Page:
In Marinette, Tyco Fire Products last month stopped testing hundreds of private wells potentially contaminated with the same fluorinated chemicals, known as PFAS.
Those are two examples of how the COVID-19 pandemic response has hindered environmental monitoring and cleanup. But a lack of transparency measures make it impossible to know the full impact of state and federal emergency policies.
Thu, Jun 4, 2020 12:15 PM – 1:45 PM CDT
Design thinking can help customers build or customize smart system tools to decarbonize their operations and supply chains. Design thinking uses customer input and transdisciplinary collaboration to erase the boundaries of internal silos and step around archaic bureaucratic processes to reimagine solutions.
In this first webinar in a new LightWorks at Arizona State University series on “How “Smart” Systems Can Power Our Decarbonized Future” we pose the question to design leaders Karel Vredenburg, Director of Design at IBM; Adam Cutler, Distinguished Designer at IBM Design; Susanne Jones, Executive Partner for iX Customer Engagement and Design at IBM; and Cheryl Heller, Director of Design Integration with Arizona State University. How can design be used to transform the culture and operations of an organization to embrace AI, blockchain and other smart tools and thrive in the New Carbon Economy? Learn the principals of design thinking, its incredible power to free your creative thinking and hear how companies can use it to transform their carbon footprint and impact on the planet.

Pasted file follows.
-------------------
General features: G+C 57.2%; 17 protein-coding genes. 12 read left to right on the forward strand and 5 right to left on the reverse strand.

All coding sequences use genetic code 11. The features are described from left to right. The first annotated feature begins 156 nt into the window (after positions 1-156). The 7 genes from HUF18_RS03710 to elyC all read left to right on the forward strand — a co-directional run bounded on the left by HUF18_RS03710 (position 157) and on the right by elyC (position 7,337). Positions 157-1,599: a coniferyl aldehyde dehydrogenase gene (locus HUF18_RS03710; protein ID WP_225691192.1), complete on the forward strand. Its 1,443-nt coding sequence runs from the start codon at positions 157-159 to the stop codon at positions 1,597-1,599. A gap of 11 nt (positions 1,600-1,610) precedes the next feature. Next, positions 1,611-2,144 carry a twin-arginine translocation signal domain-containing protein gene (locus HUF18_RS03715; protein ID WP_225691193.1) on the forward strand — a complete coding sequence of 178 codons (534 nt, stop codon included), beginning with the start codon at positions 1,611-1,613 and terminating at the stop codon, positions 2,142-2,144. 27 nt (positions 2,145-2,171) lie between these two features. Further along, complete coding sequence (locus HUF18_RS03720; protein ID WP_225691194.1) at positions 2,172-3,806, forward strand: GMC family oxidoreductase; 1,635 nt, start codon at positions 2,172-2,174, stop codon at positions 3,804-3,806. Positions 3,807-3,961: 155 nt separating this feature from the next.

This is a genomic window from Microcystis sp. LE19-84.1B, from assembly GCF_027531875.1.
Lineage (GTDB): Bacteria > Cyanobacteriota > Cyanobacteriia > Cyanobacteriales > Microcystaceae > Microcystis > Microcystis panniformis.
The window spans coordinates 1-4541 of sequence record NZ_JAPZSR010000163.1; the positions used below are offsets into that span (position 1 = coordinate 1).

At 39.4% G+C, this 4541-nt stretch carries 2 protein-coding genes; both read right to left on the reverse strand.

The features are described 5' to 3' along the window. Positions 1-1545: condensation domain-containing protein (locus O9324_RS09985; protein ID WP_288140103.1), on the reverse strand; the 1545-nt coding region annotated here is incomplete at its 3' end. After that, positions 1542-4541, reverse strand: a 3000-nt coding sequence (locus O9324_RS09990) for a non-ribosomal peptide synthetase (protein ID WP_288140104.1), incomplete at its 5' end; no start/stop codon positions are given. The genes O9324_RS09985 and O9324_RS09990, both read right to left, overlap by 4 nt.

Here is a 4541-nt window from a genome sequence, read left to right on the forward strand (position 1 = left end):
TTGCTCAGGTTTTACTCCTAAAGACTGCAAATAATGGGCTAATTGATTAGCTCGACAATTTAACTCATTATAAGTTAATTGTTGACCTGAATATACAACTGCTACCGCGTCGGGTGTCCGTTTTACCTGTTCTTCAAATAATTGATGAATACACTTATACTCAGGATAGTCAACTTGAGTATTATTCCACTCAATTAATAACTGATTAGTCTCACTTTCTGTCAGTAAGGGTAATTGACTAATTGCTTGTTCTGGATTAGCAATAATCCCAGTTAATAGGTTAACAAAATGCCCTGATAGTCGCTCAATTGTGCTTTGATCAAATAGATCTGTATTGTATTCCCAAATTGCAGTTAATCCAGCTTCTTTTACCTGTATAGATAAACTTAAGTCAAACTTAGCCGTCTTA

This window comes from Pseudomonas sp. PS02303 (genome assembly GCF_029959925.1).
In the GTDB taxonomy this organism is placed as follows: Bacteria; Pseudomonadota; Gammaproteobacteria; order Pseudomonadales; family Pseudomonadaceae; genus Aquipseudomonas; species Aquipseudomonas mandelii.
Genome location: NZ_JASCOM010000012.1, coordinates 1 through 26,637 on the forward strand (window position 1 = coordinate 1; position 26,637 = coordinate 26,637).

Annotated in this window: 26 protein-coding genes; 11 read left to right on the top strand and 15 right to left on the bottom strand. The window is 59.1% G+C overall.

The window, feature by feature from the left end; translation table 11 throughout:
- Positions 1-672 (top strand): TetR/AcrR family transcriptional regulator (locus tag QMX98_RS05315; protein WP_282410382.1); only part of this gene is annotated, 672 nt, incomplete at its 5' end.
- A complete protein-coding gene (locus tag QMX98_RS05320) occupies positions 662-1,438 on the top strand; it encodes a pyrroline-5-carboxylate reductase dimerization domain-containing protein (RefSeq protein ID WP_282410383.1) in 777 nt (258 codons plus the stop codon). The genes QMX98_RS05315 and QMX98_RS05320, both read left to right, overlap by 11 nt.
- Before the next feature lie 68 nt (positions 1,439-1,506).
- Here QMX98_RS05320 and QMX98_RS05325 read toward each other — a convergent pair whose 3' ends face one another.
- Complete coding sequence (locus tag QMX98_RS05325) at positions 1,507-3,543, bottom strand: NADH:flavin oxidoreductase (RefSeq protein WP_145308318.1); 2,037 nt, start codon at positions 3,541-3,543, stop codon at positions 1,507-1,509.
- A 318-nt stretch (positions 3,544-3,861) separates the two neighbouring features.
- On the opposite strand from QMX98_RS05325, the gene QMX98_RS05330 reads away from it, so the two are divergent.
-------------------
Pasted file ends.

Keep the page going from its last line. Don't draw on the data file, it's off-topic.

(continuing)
Read the full story at Environment + Energy Leader.
Toronto-based Henderson Brewing Company started piloting a reusable milk crate home delivery program. The brewery’s effort to reduce packaging comes at a time when the covid-19 pandemic is increasing demand for food and beverage deliveries.
Read the full story at The Conversation.
With many economies locked down to slow the spread of coronavirus, people from Beijing to Los Angeles have noticed bluer skies and less smog. Photos from Punjab and Nairobi reveal mountains that had been shrouded in haze for years. Satellites show cleaner air extending across broad swaths of Asia, Europe and North America.